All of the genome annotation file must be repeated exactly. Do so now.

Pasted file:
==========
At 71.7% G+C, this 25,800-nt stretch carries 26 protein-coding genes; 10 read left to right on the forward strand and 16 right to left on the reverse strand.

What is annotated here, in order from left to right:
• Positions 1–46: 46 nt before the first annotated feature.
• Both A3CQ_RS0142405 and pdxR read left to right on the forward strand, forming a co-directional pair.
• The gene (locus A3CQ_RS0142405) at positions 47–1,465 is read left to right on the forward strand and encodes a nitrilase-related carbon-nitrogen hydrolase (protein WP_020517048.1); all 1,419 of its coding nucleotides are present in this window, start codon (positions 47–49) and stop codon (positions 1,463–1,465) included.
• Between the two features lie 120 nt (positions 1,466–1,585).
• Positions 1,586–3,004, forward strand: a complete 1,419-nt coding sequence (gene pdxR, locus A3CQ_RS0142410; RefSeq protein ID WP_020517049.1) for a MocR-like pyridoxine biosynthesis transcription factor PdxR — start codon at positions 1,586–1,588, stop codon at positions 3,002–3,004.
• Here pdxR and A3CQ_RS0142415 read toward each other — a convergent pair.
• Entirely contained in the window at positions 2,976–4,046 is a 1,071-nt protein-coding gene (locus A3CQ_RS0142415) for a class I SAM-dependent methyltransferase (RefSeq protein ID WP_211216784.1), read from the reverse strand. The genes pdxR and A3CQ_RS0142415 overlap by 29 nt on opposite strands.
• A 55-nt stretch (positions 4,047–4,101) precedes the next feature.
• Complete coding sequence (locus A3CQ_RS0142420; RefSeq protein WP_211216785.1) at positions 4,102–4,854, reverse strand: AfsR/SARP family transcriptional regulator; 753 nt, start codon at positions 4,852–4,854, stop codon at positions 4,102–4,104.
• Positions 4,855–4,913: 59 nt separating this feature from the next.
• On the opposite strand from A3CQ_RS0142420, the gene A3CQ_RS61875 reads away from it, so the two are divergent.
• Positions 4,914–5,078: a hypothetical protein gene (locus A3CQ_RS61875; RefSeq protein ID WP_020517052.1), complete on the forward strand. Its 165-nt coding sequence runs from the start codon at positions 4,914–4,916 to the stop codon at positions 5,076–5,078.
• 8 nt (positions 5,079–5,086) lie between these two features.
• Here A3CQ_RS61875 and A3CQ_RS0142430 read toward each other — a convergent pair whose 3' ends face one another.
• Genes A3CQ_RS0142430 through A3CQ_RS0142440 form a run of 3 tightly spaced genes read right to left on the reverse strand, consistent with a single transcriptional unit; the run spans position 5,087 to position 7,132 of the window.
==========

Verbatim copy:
At 71.7% G+C, this 25,800-nt stretch carries 26 protein-coding genes; 10 read left to right on the forward strand and 16 right to left on the reverse strand.

What is annotated here, in order from left to right:
• Positions 1–46: 46 nt before the first annotated feature.
• Both A3CQ_RS0142405 and pdxR read left to right on the forward strand, forming a co-directional pair.
• The gene (locus A3CQ_RS0142405) at positions 47–1,465 is read left to right on the forward strand and encodes a nitrilase-related carbon-nitrogen hydrolase (protein WP_020517048.1); all 1,419 of its coding nucleotides are present in this window, start codon (positions 47–49) and stop codon (positions 1,463–1,465) included.
• Between the two features lie 120 nt (positions 1,466–1,585).
• Positions 1,586–3,004, forward strand: a complete 1,419-nt coding sequence (gene pdxR, locus A3CQ_RS0142410; RefSeq protein ID WP_020517049.1) for a MocR-like pyridoxine biosynthesis transcription factor PdxR — start codon at positions 1,586–1,588, stop codon at positions 3,002–3,004.
• Here pdxR and A3CQ_RS0142415 read toward each other — a convergent pair.
• Entirely contained in the window at positions 2,976–4,046 is a 1,071-nt protein-coding gene (locus A3CQ_RS0142415) for a class I SAM-dependent methyltransferase (RefSeq protein ID WP_211216784.1), read from the reverse strand. The genes pdxR and A3CQ_RS0142415 overlap by 29 nt on opposite strands.
• A 55-nt stretch (positions 4,047–4,101) precedes the next feature.
• Complete coding sequence (locus A3CQ_RS0142420; RefSeq protein WP_211216785.1) at positions 4,102–4,854, reverse strand: AfsR/SARP family transcriptional regulator; 753 nt, start codon at positions 4,852–4,854, stop codon at positions 4,102–4,104.
• Positions 4,855–4,913: 59 nt separating this feature from the next.
• On the opposite strand from A3CQ_RS0142420, the gene A3CQ_RS61875 reads away from it, so the two are divergent.
• Positions 4,914–5,078: a hypothetical protein gene (locus A3CQ_RS61875; RefSeq protein ID WP_020517052.1), complete on the forward strand. Its 165-nt coding sequence runs from the start codon at positions 4,914–4,916 to the stop codon at positions 5,076–5,078.
• 8 nt (positions 5,079–5,086) lie between these two features.
• Here A3CQ_RS61875 and A3CQ_RS0142430 read toward each other — a convergent pair whose 3' ends face one another.
• Genes A3CQ_RS0142430 through A3CQ_RS0142440 form a run of 3 tightly spaced genes read right to left on the reverse strand, consistent with a single transcriptional unit; the run spans position 5,087 to position 7,132 of the window.